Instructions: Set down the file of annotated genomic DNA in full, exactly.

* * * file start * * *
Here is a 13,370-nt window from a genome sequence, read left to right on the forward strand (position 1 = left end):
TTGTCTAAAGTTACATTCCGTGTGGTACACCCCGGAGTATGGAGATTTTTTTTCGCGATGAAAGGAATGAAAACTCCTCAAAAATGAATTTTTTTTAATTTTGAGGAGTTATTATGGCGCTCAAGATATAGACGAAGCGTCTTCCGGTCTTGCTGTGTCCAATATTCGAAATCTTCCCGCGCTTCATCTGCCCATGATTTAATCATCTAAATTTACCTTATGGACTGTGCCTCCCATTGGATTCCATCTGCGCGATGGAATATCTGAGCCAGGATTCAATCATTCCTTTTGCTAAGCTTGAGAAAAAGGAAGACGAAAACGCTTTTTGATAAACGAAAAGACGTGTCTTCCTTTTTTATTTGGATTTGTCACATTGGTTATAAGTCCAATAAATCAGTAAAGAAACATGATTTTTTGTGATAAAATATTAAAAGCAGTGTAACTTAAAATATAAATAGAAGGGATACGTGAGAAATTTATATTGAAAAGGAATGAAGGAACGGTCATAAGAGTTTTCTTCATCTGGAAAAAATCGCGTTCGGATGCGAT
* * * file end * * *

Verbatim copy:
Here is a 13,370-nt window from a genome sequence, read left to right on the forward strand (position 1 = left end):
TTGTCTAAAGTTACATTCCGTGTGGTACACCCCGGAGTATGGAGATTTTTTTTCGCGATGAAAGGAATGAAAACTCCTCAAAAATGAATTTTTTTTAATTTTGAGGAGTTATTATGGCGCTCAAGATATAGACGAAGCGTCTTCCGGTCTTGCTGTGTCCAATATTCGAAATCTTCCCGCGCTTCATCTGCCCATGATTTAATCATCTAAATTTACCTTATGGACTGTGCCTCCCATTGGATTCCATCTGCGCGATGGAATATCTGAGCCAGGATTCAATCATTCCTTTTGCTAAGCTTGAGAAAAAGGAAGACGAAAACGCTTTTTGATAAACGAAAAGACGTGTCTTCCTTTTTTATTTGGATTTGTCACATTGGTTATAAGTCCAATAAATCAGTAAAGAAACATGATTTTTTGTGATAAAATATTAAAAGCAGTGTAACTTAAAATATAAATAGAAGGGATACGTGAGAAATTTATATTGAAAAGGAATGAAGGAACGGTCATAAGAGTTTTCTTCATCTGGAAAAAATCGCGTTCGGATGCGAT